Gloria:
      https://cdn.dealeraccelerate.com/duncan/2/1252/60450/1920×1440/1992-nissan-gloria-brougham-vip

      Cima:
      https://cdn.dealeraccelerate.com/duncan/2/657/36908/1920×1440/1992-nissan-cima-type-i

  • avatar
    jberger

    I owned a 90 and a 91, I still miss these cars.
    The Q45 was a much better driver’s car than the LS, but reliability issues killed the Q45 and by the time Nissan sorted out the issues, they had lost their way on what they wanted the brand to be.

    The cam guides and tranny issues doomed the resale on these. I think I ended up with 3 transmissions in the 90. They did finally release a fix, I think in late 92, but the damage was already done for most of the original owners.

    They remapped the shift to start in 1st gear and added a new tranny cooler system to keep from burning the fluid. After those changes, the tranny issues were gone.

    The cam guide issue grenaded those 90-92 models that survived the transmission issues and as a result, not many of them survived. Nissan used plastic guides for the timing chain that were prone to cracking apart, the broken pieces would get jammed into the guides and cause the motor to jump time with disastrous results.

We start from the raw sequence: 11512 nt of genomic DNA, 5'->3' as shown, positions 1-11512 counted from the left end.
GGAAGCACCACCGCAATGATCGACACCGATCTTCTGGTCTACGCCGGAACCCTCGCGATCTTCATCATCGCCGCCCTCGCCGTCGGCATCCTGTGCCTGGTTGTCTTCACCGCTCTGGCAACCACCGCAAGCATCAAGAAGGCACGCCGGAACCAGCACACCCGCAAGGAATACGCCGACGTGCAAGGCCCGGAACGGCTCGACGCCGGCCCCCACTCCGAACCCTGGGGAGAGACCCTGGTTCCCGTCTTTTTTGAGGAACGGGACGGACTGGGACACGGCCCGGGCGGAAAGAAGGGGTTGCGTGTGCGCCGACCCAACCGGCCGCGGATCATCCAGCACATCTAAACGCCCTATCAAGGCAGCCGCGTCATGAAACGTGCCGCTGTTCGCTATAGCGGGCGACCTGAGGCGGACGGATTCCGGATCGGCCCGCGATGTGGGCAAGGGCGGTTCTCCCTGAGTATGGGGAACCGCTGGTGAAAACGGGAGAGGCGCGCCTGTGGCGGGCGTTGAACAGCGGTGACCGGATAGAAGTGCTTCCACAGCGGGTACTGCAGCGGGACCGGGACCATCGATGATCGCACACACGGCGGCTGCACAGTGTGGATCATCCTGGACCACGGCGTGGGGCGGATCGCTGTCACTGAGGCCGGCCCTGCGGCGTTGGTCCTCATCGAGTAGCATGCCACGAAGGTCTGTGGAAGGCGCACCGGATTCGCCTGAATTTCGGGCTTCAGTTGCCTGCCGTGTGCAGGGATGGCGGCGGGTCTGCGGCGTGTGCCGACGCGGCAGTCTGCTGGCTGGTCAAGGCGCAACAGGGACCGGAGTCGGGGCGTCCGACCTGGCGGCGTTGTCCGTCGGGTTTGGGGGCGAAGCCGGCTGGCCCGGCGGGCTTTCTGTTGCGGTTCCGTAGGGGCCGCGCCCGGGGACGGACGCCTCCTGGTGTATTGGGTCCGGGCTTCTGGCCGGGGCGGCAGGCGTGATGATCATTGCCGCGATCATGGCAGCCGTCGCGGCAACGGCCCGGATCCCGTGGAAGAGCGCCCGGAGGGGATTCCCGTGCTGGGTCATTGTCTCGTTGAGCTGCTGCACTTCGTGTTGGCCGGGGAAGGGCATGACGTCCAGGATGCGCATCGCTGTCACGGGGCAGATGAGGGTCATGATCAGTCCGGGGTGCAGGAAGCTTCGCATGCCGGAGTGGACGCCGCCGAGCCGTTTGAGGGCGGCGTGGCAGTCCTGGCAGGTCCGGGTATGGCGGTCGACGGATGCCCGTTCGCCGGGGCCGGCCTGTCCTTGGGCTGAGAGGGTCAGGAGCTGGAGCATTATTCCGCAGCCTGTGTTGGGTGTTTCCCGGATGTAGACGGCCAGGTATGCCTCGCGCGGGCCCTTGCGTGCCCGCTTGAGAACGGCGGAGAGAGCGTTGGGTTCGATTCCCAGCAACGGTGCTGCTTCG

They did release an all metal cam guide for replacement, but the shop labor was extremely expensive and often turned down by owners who would dump the cars before the warranty expired.

    I really enjoyed both of mine, even with the upkeep, and once the problems were sorted out, they were very reliable, but the first 100k was not for the faint of heart.

  • avatar
    Chocolatedeath

    This my original dream car. I had the pleasure of driving it twice, once the year it came out and back in I want to say 2005. I loved everything about them and it was the reason for my Infiniti love that I had for so many years. I even liked the last gen alot as well. I wanted one so badly however by the time I got to a stage in life that I could afford it I could not find one in good enough condition. They are ran into the ground. They are still my favorite sedans of all time. I hate what Nissan had done to Infiniti now.